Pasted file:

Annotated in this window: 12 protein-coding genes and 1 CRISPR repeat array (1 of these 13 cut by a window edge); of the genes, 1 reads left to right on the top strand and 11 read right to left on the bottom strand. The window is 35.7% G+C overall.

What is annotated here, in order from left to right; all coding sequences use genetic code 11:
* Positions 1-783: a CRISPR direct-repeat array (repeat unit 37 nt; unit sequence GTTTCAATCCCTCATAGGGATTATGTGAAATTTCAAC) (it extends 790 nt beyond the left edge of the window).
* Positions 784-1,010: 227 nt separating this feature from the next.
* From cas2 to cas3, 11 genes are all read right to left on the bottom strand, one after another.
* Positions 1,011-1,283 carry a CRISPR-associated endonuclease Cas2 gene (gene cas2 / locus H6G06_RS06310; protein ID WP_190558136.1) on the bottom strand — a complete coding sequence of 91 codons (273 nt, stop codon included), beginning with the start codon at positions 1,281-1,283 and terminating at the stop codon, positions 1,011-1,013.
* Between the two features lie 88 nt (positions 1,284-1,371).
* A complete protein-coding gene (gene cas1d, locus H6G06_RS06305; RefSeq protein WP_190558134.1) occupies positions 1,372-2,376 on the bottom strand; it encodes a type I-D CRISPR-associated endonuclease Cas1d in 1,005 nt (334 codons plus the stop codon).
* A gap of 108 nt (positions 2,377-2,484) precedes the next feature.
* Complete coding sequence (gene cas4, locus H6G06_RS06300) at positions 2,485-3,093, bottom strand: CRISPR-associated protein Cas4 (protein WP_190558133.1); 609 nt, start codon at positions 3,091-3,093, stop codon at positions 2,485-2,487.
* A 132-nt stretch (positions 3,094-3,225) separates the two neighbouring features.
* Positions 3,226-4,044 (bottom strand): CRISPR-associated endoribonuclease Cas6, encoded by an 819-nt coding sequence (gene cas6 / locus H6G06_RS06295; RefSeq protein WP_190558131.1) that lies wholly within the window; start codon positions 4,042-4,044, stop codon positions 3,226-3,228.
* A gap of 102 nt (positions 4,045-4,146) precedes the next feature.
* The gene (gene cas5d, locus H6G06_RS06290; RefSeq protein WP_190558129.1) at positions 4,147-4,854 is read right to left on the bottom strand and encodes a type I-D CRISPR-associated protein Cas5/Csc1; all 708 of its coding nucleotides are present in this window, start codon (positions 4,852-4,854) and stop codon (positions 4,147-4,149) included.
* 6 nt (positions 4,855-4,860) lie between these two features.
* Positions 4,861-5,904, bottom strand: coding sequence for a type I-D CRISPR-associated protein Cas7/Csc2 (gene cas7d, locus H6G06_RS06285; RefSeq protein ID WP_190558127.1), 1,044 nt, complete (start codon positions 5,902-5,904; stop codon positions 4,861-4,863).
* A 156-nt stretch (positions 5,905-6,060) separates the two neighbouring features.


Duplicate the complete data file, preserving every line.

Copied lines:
Annotated in this window: 12 protein-coding genes and 1 CRISPR repeat array (1 of these 13 cut by a window edge); of the genes, 1 reads left to right on the top strand and 11 read right to left on the bottom strand. The window is 35.7% G+C overall.

What is annotated here, in order from left to right; all coding sequences use genetic code 11:
* Positions 1-783: a CRISPR direct-repeat array (repeat unit 37 nt; unit sequence GTTTCAATCCCTCATAGGGATTATGTGAAATTTCAAC) (it extends 790 nt beyond the left edge of the window).
* Positions 784-1,010: 227 nt separating this feature from the next.
* From cas2 to cas3, 11 genes are all read right to left on the bottom strand, one after another.
* Positions 1,011-1,283 carry a CRISPR-associated endonuclease Cas2 gene (gene cas2 / locus H6G06_RS06310; protein ID WP_190558136.1) on the bottom strand — a complete coding sequence of 91 codons (273 nt, stop codon included), beginning with the start codon at positions 1,281-1,283 and terminating at the stop codon, positions 1,011-1,013.
* Between the two features lie 88 nt (positions 1,284-1,371).
* A complete protein-coding gene (gene cas1d, locus H6G06_RS06305; RefSeq protein WP_190558134.1) occupies positions 1,372-2,376 on the bottom strand; it encodes a type I-D CRISPR-associated endonuclease Cas1d in 1,005 nt (334 codons plus the stop codon).
* A gap of 108 nt (positions 2,377-2,484) precedes the next feature.
* Complete coding sequence (gene cas4, locus H6G06_RS06300) at positions 2,485-3,093, bottom strand: CRISPR-associated protein Cas4 (protein WP_190558133.1); 609 nt, start codon at positions 3,091-3,093, stop codon at positions 2,485-2,487.
* A 132-nt stretch (positions 3,094-3,225) separates the two neighbouring features.
* Positions 3,226-4,044 (bottom strand): CRISPR-associated endoribonuclease Cas6, encoded by an 819-nt coding sequence (gene cas6 / locus H6G06_RS06295; RefSeq protein WP_190558131.1) that lies wholly within the window; start codon positions 4,042-4,044, stop codon positions 3,226-3,228.
* A gap of 102 nt (positions 4,045-4,146) precedes the next feature.
* The gene (gene cas5d, locus H6G06_RS06290; RefSeq protein WP_190558129.1) at positions 4,147-4,854 is read right to left on the bottom strand and encodes a type I-D CRISPR-associated protein Cas5/Csc1; all 708 of its coding nucleotides are present in this window, start codon (positions 4,852-4,854) and stop codon (positions 4,147-4,149) included.
* 6 nt (positions 4,855-4,860) lie between these two features.
* Positions 4,861-5,904, bottom strand: coding sequence for a type I-D CRISPR-associated protein Cas7/Csc2 (gene cas7d, locus H6G06_RS06285; RefSeq protein ID WP_190558127.1), 1,044 nt, complete (start codon positions 5,902-5,904; stop codon positions 4,861-4,863).
* A 156-nt stretch (positions 5,905-6,060) separates the two neighbouring features.